With just a few days left before classes resume the computer lab looks like, well, a computer lab. Not only are there many machines displayed on the desks for all to see, but now they actually work. There was supreme satisfaction on Wednesday when the folks who had the equipment showed up at the front gate of the campus asking if they could come in and replace all the broken parts. Finally, a way for the students to learn on their own computer during our lectures.
Of the twenty brand-new machines that we received at the outset of the semester, only four worked at semester's end. Each one would have a fault with the power supply inside the computer case and our friends at the manufacturers would not replace the unit - the inconsistent power in Ghana meant that they would not cover its replacement. They even had the gumption to tell us to check the current in the building to see if that was the culprit. The nerve.
Except that when the people came to repair the lab the electricians came and checked the power to the it. It was actually under by about 70 volts which is low for the machines and that might actually make a difference to the power supplies here. Instead of being at 220 to 240, our lab was running at 170 volts. I didn't know, and I was not about to lick my fingers and touch bare wires to figure out if we had just the right current or not. That was fixed up, and then the new power supply units arrived this past week and we were back in business. To date, none of the computers have exploded or failed to come on.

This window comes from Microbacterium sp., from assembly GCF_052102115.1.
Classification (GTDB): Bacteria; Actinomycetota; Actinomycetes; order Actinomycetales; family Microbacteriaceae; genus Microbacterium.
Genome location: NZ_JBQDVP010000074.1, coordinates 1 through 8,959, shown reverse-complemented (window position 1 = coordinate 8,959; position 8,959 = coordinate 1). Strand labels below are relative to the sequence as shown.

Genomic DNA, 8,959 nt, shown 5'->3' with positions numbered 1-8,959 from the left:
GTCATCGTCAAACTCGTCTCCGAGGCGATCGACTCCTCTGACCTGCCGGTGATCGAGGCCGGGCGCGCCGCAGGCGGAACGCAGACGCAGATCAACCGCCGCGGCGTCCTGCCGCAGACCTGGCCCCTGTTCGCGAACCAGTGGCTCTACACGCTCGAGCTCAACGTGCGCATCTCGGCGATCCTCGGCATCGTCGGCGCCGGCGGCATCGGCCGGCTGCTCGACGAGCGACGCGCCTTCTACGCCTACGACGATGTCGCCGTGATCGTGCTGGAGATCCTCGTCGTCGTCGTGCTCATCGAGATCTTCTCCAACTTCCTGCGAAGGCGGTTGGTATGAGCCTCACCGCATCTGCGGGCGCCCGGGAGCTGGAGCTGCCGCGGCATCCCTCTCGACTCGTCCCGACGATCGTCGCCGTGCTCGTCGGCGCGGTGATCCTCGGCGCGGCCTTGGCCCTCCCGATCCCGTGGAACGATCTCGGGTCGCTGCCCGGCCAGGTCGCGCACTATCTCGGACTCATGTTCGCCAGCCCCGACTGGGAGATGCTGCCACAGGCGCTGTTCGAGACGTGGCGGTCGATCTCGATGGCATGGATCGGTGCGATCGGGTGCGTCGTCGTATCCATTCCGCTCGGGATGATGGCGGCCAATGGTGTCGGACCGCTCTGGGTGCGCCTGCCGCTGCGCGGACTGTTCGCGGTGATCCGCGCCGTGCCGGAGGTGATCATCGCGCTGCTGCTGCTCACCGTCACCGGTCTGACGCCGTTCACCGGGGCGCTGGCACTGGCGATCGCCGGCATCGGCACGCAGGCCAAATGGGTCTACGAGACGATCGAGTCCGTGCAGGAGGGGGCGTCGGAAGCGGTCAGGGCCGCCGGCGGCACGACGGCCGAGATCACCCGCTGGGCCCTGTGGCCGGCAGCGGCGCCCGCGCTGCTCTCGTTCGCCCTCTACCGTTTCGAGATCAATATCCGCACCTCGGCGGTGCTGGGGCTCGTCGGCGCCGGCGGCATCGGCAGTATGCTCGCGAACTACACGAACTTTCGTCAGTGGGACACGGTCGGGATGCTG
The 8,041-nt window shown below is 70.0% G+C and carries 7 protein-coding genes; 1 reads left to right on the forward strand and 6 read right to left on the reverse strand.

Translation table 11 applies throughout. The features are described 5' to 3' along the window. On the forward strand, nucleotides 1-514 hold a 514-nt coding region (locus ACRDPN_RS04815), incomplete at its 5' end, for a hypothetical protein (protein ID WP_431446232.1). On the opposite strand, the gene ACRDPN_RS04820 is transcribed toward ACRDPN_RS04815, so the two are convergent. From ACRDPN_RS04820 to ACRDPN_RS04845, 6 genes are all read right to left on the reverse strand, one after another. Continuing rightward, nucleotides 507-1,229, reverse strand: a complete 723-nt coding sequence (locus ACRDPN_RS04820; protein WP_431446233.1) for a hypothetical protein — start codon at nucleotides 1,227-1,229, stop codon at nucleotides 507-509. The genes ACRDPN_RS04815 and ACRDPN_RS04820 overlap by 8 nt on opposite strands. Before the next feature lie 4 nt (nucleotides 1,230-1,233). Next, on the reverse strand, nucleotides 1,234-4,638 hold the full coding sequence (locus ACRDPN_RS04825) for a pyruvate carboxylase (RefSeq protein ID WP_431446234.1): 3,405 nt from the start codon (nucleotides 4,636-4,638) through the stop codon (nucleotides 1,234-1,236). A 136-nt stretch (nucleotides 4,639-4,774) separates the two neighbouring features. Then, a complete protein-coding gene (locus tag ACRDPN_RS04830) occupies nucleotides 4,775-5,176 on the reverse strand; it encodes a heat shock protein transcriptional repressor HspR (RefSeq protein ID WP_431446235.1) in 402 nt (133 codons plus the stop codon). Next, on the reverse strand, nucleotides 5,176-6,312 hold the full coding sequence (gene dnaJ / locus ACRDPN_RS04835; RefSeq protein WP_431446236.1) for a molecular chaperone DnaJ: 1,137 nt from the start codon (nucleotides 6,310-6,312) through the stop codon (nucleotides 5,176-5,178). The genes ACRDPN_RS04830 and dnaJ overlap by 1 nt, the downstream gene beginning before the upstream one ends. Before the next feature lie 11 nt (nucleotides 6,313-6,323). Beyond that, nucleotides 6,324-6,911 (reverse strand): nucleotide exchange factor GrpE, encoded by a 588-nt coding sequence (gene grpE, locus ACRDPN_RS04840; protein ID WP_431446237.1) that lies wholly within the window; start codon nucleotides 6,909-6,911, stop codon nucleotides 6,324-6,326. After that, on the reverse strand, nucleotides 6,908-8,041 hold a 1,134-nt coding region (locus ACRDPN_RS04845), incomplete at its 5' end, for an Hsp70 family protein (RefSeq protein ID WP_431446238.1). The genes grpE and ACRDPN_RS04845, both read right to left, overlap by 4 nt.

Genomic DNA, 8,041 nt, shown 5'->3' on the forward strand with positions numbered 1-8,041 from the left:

Aside from a few extra computers being crammed onto the desks, the lab looks pretty much the way I wanted it to look. Before there were two columns of desks that sat too close together. I could walk between them when there were just empty chairs pushed in, but when students arrived the space behind the chairs was too narrow for me to easily get by, thereby preventing me from walking the length of the desk to see a student's screen and answer their question. I made sure that each desk was an equal distance from its neighbor and aligned them correctly before putting out any computers. I cleaned the dickens out of everything with all my free time. A toothbrush and a paintbrush became my friends as dust disappeared from all of the equipment (I even dusted in those hard-to-reach places on the ends of cables and plugs), and arranged the units in a staggered pattern; new machine, old machine, new machine, old machine, ad infinitum. Best of all, each of the old machines (there are twenty of these as well) has a new wireless card installed so that we do not have to run ethernet cables everywhere on the floor.
It was all so rejuvenating. A phoenix out of the fire if you will (forgive the hyperbole please).
Which means that the students can now sit at forty different machines and access the world wide web simultaneously, over a connection that at maximum offers a download speed of 60 kilobytes per second. For the record, that isn't very fast and that is on a very good day does one see that speed. I shudder to think of all the students simultaneously opening up Yahoo Mail and seeing nothing but spinning icons and blank screens. But we'll cross that bridge when we get to it.
Right now things are looking pretty. Best of all, the sports week has come to a close so I will be able to sleep soundly at night again. What a week here.